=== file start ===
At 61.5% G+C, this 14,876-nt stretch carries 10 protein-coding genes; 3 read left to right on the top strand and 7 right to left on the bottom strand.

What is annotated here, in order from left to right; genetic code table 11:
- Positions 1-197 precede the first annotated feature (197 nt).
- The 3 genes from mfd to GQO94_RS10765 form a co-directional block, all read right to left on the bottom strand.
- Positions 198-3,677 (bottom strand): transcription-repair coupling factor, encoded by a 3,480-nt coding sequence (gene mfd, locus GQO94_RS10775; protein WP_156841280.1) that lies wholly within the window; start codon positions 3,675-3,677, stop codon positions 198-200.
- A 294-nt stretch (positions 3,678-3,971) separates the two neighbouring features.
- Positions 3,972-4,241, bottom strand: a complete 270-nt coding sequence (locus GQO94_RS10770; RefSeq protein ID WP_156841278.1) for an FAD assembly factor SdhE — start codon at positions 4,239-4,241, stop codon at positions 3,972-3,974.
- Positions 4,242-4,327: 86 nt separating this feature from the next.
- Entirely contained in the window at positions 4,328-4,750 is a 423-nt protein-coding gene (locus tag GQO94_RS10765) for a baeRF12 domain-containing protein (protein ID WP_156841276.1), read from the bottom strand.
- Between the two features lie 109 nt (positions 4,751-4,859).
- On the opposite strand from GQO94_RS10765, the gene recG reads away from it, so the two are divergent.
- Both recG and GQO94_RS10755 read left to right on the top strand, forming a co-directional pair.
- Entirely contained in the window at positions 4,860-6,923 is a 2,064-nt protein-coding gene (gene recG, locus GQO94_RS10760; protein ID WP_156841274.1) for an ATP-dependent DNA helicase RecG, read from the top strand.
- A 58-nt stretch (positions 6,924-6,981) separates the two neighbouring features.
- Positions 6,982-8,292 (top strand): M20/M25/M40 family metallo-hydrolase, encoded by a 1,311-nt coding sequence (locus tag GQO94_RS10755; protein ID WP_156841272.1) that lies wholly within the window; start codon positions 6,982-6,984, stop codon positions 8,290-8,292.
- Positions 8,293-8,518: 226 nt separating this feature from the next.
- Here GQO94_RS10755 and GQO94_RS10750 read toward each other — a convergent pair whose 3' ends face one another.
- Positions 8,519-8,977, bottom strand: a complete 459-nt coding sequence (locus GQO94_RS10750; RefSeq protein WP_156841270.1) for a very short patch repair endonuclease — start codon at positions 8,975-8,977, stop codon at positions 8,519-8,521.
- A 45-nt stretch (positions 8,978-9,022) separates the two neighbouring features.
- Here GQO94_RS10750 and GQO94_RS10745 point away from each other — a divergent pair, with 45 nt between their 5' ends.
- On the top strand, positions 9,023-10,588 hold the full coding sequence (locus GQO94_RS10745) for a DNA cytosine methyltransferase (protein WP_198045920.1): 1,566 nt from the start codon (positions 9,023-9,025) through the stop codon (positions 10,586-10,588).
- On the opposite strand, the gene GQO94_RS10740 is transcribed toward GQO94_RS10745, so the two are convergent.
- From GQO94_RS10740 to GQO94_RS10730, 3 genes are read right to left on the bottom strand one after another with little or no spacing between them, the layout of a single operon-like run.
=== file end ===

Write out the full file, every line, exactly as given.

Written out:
At 61.5% G+C, this 14,876-nt stretch carries 10 protein-coding genes; 3 read left to right on the top strand and 7 right to left on the bottom strand.

What is annotated here, in order from left to right; genetic code table 11:
- Positions 1-197 precede the first annotated feature (197 nt).
- The 3 genes from mfd to GQO94_RS10765 form a co-directional block, all read right to left on the bottom strand.
- Positions 198-3,677 (bottom strand): transcription-repair coupling factor, encoded by a 3,480-nt coding sequence (gene mfd, locus GQO94_RS10775; protein WP_156841280.1) that lies wholly within the window; start codon positions 3,675-3,677, stop codon positions 198-200.
- A 294-nt stretch (positions 3,678-3,971) separates the two neighbouring features.
- Positions 3,972-4,241, bottom strand: a complete 270-nt coding sequence (locus GQO94_RS10770; RefSeq protein ID WP_156841278.1) for an FAD assembly factor SdhE — start codon at positions 4,239-4,241, stop codon at positions 3,972-3,974.
- Positions 4,242-4,327: 86 nt separating this feature from the next.
- Entirely contained in the window at positions 4,328-4,750 is a 423-nt protein-coding gene (locus tag GQO94_RS10765) for a baeRF12 domain-containing protein (protein ID WP_156841276.1), read from the bottom strand.
- Between the two features lie 109 nt (positions 4,751-4,859).
- On the opposite strand from GQO94_RS10765, the gene recG reads away from it, so the two are divergent.
- Both recG and GQO94_RS10755 read left to right on the top strand, forming a co-directional pair.
- Entirely contained in the window at positions 4,860-6,923 is a 2,064-nt protein-coding gene (gene recG, locus GQO94_RS10760; protein ID WP_156841274.1) for an ATP-dependent DNA helicase RecG, read from the top strand.
- A 58-nt stretch (positions 6,924-6,981) separates the two neighbouring features.
- Positions 6,982-8,292 (top strand): M20/M25/M40 family metallo-hydrolase, encoded by a 1,311-nt coding sequence (locus tag GQO94_RS10755; protein ID WP_156841272.1) that lies wholly within the window; start codon positions 6,982-6,984, stop codon positions 8,290-8,292.
- Positions 8,293-8,518: 226 nt separating this feature from the next.
- Here GQO94_RS10755 and GQO94_RS10750 read toward each other — a convergent pair whose 3' ends face one another.
- Positions 8,519-8,977, bottom strand: a complete 459-nt coding sequence (locus GQO94_RS10750; RefSeq protein WP_156841270.1) for a very short patch repair endonuclease — start codon at positions 8,975-8,977, stop codon at positions 8,519-8,521.
- A 45-nt stretch (positions 8,978-9,022) separates the two neighbouring features.
- Here GQO94_RS10750 and GQO94_RS10745 point away from each other — a divergent pair, with 45 nt between their 5' ends.
- On the top strand, positions 9,023-10,588 hold the full coding sequence (locus GQO94_RS10745) for a DNA cytosine methyltransferase (protein WP_198045920.1): 1,566 nt from the start codon (positions 9,023-9,025) through the stop codon (positions 10,586-10,588).
- On the opposite strand, the gene GQO94_RS10740 is transcribed toward GQO94_RS10745, so the two are convergent.
- From GQO94_RS10740 to GQO94_RS10730, 3 genes are read right to left on the bottom strand one after another with little or no spacing between them, the layout of a single operon-like run.